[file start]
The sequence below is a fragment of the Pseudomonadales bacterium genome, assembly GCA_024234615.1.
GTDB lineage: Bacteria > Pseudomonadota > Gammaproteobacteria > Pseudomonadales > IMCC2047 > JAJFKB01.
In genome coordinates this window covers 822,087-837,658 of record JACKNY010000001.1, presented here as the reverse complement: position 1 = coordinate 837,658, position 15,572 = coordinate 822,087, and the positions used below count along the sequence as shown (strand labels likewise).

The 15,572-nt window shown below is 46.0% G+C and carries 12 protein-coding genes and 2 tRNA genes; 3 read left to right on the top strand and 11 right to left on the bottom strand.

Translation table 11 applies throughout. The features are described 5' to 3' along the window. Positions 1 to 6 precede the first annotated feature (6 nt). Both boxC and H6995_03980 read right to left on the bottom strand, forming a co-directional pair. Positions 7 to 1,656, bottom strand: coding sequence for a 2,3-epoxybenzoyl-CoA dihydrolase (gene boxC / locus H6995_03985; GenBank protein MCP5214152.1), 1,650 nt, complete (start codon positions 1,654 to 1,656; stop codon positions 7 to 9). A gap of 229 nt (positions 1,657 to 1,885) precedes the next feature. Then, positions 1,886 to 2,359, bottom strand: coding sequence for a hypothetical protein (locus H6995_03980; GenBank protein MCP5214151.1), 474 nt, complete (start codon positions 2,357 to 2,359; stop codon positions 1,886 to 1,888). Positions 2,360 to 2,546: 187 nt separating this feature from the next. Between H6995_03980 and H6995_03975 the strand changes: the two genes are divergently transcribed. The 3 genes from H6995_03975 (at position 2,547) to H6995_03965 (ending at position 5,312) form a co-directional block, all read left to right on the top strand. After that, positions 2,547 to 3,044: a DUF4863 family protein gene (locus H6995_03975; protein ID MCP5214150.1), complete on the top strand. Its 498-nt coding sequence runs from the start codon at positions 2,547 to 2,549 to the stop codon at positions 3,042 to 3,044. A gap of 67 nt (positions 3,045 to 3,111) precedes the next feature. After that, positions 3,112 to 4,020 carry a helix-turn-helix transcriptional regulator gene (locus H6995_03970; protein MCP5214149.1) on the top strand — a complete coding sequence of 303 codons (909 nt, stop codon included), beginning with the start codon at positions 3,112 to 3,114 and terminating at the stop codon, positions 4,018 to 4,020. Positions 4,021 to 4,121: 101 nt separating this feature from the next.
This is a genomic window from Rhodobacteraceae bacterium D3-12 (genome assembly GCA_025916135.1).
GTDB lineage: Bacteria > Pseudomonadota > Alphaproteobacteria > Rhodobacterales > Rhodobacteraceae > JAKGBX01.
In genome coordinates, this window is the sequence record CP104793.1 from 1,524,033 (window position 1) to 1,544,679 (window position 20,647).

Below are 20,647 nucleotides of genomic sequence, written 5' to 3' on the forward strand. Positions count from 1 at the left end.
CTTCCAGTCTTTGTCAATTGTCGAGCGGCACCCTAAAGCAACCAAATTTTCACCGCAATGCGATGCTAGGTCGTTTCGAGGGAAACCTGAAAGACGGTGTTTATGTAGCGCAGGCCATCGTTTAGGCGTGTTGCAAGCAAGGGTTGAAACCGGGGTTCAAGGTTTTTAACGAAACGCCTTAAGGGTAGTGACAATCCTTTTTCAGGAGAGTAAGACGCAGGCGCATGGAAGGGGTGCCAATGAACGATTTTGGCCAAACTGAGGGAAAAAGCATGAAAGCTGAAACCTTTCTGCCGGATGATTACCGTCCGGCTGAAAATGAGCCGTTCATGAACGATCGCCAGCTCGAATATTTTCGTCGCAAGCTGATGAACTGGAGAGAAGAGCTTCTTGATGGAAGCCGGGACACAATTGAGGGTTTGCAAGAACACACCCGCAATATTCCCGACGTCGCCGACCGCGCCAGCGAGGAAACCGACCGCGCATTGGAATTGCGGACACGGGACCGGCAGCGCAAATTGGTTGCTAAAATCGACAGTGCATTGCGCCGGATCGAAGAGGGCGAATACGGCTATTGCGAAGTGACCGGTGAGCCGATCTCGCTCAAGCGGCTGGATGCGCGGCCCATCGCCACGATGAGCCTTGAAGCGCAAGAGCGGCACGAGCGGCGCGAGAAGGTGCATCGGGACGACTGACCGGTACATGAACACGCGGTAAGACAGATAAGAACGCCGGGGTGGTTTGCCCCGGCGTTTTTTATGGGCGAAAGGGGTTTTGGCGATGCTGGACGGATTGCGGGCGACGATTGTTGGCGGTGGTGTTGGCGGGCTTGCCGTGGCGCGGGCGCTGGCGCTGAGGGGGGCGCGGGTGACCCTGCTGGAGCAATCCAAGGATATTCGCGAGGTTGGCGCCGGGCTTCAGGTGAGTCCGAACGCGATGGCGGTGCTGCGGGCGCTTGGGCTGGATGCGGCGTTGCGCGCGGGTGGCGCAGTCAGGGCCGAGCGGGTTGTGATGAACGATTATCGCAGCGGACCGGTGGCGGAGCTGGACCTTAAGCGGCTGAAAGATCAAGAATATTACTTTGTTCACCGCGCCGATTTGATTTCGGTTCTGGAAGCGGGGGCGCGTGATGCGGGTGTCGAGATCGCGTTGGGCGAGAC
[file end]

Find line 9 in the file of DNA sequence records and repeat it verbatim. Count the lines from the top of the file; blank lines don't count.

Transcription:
Below are 20,647 nucleotides of genomic sequence, written 5' to 3' on the forward strand. Positions count from 1 at the left end.